Jodie Whittaker has said she is enjoying the conversation around being the first female lead in Doctor Who, but that she hopes it is not still a “thing” in the near future.
The actress made history when she was unveiled as the next Doctor in the BBC sci-fi series last year, the first woman to ever play the Time Lord.
Ahead of her debut in October, Whittaker, 36, told The Big Issue magazine: “It’s wonderful being the first Doctor who is a female. And I am enjoying the conversation.
“But if it is still a thing in five years’ time? If this would still be as big a moment…?
“I just hope we start to see that women are not a genre in that sense.”
The Broadchurch and Trust Me star added: “When I started to audition, I felt woefully under-qualified.
“But Chris (Chibnall, Doctor Who’s executive producer) explained that a new perspective is exactly what he wanted.
“That is the wonderful thing about these huge shoes I am filling. No one plays it the same. There is no pressure on me in that sense.”
She said that in a way, “being the first woman is even more liberating”.
“The thing about gender in this is that the Doctor is the Doctor. So gender is irrelevant in that sense,” she added.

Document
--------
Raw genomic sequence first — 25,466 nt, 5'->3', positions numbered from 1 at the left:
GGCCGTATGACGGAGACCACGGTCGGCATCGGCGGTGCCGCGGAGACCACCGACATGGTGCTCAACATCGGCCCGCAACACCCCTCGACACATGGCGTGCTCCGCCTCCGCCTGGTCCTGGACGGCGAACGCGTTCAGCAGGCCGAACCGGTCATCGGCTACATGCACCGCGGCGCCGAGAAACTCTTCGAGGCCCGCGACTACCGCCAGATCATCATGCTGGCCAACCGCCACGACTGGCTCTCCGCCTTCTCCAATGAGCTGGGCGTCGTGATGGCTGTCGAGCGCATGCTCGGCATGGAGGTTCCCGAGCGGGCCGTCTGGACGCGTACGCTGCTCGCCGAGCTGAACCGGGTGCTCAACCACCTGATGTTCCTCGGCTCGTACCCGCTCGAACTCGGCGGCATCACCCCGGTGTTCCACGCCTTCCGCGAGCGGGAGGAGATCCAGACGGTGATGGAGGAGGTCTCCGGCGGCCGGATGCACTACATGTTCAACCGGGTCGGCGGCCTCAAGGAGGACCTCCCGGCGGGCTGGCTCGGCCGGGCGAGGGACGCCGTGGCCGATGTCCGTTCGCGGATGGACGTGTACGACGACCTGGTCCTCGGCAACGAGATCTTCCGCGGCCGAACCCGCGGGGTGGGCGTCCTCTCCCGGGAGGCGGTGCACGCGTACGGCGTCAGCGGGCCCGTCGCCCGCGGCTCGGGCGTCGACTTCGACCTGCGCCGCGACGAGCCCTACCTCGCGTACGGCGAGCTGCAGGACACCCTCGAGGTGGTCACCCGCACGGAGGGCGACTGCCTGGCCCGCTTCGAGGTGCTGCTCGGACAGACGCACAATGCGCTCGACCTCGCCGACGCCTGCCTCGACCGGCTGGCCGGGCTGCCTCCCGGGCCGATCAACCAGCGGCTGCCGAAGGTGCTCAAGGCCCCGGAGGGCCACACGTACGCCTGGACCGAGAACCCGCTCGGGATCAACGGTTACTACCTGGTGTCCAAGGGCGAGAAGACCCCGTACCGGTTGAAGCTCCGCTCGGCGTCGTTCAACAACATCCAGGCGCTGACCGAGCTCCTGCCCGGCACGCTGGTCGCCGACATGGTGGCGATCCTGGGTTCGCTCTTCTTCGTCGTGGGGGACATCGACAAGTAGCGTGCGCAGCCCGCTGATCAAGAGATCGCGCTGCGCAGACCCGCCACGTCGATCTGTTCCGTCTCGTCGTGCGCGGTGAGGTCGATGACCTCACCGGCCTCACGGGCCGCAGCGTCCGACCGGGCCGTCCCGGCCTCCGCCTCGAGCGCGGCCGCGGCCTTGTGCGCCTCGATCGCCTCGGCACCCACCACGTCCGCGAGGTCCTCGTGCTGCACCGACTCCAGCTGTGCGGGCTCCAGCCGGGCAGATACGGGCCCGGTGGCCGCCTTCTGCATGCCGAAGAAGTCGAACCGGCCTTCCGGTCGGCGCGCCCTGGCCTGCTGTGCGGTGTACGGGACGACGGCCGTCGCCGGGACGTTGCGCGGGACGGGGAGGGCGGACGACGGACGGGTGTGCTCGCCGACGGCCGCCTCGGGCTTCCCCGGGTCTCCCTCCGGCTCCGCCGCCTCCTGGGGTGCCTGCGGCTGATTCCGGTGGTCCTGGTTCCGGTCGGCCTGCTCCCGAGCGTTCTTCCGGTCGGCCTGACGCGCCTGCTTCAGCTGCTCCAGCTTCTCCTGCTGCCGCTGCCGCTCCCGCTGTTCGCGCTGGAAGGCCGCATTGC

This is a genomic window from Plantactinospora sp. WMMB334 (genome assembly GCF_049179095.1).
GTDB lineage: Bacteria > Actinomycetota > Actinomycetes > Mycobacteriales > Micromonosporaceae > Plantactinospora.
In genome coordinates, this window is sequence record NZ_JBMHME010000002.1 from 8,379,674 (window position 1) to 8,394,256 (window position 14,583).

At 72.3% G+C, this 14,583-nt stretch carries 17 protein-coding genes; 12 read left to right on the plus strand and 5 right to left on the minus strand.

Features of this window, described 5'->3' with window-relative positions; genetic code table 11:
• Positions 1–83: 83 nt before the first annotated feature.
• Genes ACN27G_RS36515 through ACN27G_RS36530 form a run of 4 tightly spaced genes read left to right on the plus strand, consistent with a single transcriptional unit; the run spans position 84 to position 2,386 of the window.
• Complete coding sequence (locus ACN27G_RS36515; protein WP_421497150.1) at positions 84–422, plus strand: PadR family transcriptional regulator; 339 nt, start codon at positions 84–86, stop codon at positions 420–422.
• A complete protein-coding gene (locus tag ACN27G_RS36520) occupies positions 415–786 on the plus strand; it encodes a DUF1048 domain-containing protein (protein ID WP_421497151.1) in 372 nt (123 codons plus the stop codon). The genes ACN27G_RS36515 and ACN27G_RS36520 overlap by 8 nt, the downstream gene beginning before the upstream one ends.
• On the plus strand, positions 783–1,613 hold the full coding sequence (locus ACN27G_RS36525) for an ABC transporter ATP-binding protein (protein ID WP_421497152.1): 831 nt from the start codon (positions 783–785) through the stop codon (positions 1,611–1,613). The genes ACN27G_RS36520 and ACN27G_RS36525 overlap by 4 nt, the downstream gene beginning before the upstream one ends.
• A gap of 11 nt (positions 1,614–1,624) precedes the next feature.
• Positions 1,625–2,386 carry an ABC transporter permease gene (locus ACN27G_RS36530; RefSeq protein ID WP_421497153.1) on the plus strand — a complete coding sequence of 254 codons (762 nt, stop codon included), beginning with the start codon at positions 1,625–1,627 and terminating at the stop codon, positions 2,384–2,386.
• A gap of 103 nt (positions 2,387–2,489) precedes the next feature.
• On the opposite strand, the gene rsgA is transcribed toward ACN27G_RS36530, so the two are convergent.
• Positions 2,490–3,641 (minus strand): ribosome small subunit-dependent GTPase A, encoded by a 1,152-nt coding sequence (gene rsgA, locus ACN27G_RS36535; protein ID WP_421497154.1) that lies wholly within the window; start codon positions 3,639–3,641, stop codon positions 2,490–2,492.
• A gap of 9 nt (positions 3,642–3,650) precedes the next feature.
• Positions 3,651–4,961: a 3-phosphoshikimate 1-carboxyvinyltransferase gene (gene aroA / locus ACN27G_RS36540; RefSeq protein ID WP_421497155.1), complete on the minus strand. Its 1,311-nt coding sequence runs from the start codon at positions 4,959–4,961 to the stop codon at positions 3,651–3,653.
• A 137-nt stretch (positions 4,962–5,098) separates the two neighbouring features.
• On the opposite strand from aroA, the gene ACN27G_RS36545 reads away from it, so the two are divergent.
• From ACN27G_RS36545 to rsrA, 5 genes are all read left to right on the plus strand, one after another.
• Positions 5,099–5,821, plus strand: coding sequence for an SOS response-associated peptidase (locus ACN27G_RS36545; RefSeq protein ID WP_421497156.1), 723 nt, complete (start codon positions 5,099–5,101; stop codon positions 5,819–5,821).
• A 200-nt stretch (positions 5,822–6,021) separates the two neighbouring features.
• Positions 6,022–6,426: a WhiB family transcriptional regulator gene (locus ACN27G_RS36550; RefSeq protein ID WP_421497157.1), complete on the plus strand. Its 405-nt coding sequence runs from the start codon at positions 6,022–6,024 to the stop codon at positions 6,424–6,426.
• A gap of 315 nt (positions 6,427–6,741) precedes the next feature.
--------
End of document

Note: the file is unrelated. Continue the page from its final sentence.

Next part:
“But within the world of history, within a social element, sometimes gender is relevant. And that would be a wasted moment if that wasn’t acknowledged in some episodes and worlds.”
Whittaker follows in the footsteps of her predecessor Peter Capaldi, as well as the likes of Matt Smith and David Tennant.
Whittaker said she is thrilled to be part of the sci-fi franchise and that she does not “want to be the bit in Whovian history that nobody talks about”, adding: “I see myself in my favourite roles regardless of whether they look like me.
“It is a bit of a myth – that boys can’t look up to girls but girls can look up to boys and that is all right. It isn’t like that – your heroes are your heroes.”
Whittaker will be joined by newcomers Bradley Walsh, Mandip Gill and Tosin Cole as her companions when the series returns to BBC One on Sunday October 7.
The Big Issue, sold by vendors to lift themselves out of poverty, is available to buy across the UK.